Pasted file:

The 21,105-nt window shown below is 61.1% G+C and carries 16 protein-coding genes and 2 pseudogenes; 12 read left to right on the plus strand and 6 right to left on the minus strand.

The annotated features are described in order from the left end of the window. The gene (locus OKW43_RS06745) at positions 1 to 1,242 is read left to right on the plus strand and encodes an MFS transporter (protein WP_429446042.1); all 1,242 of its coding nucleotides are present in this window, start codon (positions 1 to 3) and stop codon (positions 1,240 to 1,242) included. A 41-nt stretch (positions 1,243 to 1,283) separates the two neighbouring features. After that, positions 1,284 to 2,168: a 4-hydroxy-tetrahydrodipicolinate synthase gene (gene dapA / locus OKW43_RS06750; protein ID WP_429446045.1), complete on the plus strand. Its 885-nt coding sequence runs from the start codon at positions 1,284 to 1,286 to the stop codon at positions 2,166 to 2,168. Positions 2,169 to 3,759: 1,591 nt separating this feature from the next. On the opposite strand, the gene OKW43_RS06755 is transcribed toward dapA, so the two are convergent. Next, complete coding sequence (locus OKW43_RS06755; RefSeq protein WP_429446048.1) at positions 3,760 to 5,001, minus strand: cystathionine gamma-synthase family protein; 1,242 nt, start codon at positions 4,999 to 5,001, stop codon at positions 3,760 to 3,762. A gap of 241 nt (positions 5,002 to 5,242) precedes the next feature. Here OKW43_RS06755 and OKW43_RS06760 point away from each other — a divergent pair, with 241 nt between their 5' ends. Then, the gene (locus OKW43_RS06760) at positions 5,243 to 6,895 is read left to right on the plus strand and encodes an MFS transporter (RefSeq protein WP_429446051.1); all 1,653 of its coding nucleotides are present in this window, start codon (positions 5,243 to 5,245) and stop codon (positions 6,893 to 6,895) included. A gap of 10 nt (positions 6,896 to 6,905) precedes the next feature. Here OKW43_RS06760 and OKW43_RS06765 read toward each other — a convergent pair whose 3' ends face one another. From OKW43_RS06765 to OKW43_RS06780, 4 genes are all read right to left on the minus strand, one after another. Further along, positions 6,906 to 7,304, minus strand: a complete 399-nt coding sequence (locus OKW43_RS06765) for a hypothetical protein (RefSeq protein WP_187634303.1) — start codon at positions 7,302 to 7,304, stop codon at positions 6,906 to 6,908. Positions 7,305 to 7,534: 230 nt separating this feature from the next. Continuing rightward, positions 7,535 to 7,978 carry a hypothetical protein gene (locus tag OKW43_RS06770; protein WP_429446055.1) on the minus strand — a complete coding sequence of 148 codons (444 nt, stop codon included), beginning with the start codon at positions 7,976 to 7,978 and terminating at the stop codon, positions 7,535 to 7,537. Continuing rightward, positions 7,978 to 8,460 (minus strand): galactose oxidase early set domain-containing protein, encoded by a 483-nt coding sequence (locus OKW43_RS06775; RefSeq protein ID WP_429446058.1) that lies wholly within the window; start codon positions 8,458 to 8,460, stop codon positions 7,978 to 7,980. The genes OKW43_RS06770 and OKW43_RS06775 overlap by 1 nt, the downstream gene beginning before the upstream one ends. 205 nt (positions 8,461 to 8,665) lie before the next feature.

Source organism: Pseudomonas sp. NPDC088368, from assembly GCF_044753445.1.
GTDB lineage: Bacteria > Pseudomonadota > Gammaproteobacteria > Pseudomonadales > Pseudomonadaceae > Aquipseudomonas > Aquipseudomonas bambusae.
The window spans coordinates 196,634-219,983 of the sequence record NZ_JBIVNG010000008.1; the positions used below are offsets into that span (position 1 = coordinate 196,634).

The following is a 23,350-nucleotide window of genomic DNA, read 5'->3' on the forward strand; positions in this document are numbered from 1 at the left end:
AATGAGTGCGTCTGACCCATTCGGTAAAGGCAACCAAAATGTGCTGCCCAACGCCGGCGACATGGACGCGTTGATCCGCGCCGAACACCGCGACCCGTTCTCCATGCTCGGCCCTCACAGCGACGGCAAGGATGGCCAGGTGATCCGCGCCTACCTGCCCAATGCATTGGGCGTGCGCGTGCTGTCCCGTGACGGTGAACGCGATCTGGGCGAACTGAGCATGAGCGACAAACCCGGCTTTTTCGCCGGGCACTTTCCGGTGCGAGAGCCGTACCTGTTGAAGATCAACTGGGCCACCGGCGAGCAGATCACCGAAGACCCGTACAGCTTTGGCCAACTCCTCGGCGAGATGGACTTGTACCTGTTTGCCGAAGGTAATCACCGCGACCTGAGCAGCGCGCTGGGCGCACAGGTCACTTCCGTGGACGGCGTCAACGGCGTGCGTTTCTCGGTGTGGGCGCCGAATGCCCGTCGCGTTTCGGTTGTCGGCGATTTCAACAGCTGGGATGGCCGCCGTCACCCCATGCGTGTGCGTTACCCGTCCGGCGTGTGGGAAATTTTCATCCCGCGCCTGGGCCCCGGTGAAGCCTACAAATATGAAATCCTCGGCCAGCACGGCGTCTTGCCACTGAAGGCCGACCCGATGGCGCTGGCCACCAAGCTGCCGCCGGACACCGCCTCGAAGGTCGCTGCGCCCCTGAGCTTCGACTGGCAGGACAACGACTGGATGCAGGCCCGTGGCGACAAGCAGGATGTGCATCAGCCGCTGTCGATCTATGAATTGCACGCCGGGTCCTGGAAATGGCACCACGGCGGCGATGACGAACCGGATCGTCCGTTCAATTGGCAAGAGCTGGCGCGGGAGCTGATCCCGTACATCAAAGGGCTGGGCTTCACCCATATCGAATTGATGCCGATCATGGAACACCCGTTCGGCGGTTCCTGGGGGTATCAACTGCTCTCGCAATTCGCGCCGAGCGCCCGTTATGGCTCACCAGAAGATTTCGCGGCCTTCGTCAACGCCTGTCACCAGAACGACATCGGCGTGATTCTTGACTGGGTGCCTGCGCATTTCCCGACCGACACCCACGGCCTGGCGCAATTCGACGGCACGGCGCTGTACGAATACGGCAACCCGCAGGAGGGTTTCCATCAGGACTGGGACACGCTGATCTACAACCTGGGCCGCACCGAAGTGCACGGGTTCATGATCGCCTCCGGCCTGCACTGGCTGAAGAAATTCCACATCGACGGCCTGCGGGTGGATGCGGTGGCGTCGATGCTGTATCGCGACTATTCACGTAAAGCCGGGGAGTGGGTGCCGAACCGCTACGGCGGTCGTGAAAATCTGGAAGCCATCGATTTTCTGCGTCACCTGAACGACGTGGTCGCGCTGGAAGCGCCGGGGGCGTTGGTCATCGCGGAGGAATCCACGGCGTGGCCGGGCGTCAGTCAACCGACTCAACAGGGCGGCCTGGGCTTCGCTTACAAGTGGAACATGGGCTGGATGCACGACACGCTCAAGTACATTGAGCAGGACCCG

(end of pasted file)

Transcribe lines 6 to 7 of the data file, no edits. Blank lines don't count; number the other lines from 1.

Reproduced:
The following is a 23,350-nucleotide window of genomic DNA, read 5'->3' on the forward strand; positions in this document are numbered from 1 at the left end:
AATGAGTGCGTCTGACCCATTCGGTAAAGGCAACCAAAATGTGCTGCCCAACGCCGGCGACATGGACGCGTTGATCCGCGCCGAACACCGCGACCCGTTCTCCATGCTCGGCCCTCACAGCGACGGCAAGGATGGCCAGGTGATCCGCGCCTACCTGCCCAATGCATTGGGCGTGCGCGTGCTGTCCCGTGACGGTGAACGCGATCTGGGCGAACTGAGCATGAGCGACAAACCCGGCTTTTTCGCCGGGCACTTTCCGGTGCGAGAGCCGTACCTGTTGAAGATCAACTGGGCCACCGGCGAGCAGATCACCGAAGACCCGTACAGCTTTGGCCAACTCCTCGGCGAGATGGACTTGTACCTGTTTGCCGAAGGTAATCACCGCGACCTGAGCAGCGCGCTGGGCGCACAGGTCACTTCCGTGGACGGCGTCAACGGCGTGCGTTTCTCGGTGTGGGCGCCGAATGCCCGTCGCGTTTCGGTTGTCGGCGATTTCAACAGCTGGGATGGCCGCCGTCACCCCATGCGTGTGCGTTACCCGTCCGGCGTGTGGGAAATTTTCATCCCGCGCCTGGGCCCCGGTGAAGCCTACAAATATGAAATCCTCGGCCAGCACGGCGTCTTGCCACTGAAGGCCGACCCGATGGCGCTGGCCACCAAGCTGCCGCCGGACACCGCCTCGAAGGTCGCTGCGCCCCTGAGCTTCGACTGGCAGGACAACGACTGGATGCAGGCCCGTGGCGACAAGCAGGATGTGCATCAGCCGCTGTCGATCTATGAATTGCACGCCGGGTCCTGGAAATGGCACCACGGCGGCGATGACGAACCGGATCGTCCGTTCAATTGGCAAGAGCTGGCGCGGGAGCTGATCCCGTACATCAAAGGGCTGGGCTTCACCCATATCGAATTGATGCCGATCATGGAACACCCGTTCGGCGGTTCCTGGGGGTATCAACTGCTCTCGCAATTCGCGCCGAGCGCCCGTTATGGCTCACCAGAAGATTTCGCGGCCTTCGTCAACGCCTGTCACCAGAACGACATCGGCGTGATTCTTGACTGGGTGCCTGCGCATTTCCCGACCGACACCCACGGCCTGGCGCAATTCGACGGCACGGCGCTGTACGAATACGGCAACCCGCAGGAGGGTTTCCATCAGGACTGGGACACGCTGATCTACAACCTGGGCCGCACCGAAGTGCACGGGTTCATGATCGCCTCCGGCCTGCACTGGCTGAAGAAATTCCACATCGACGGCCTGCGGGTGGATGCGGTGGCGTCGATGCTGTATCGCGACTATTCACGTAAAGCCGGGGAGTGGGTGCCGAACCGCTACGGCGGTCGTGAAAATCTGGAAGCCATCGATTTTCTGCGTCACCTGAACGACGTGGTCGCGCTGGAAGCGCCGGGGGCGTTGGTCATCGCGGAGGAATCCACGGCGTGGCCGGGCGTCAGTCAACCGACTCAACAGGGCGGCCTGGGCTTCGCTTACAAGTGGAACATGGGCTGGATGCACGACACGCTCAAGTACATTGAGCAGGACCCG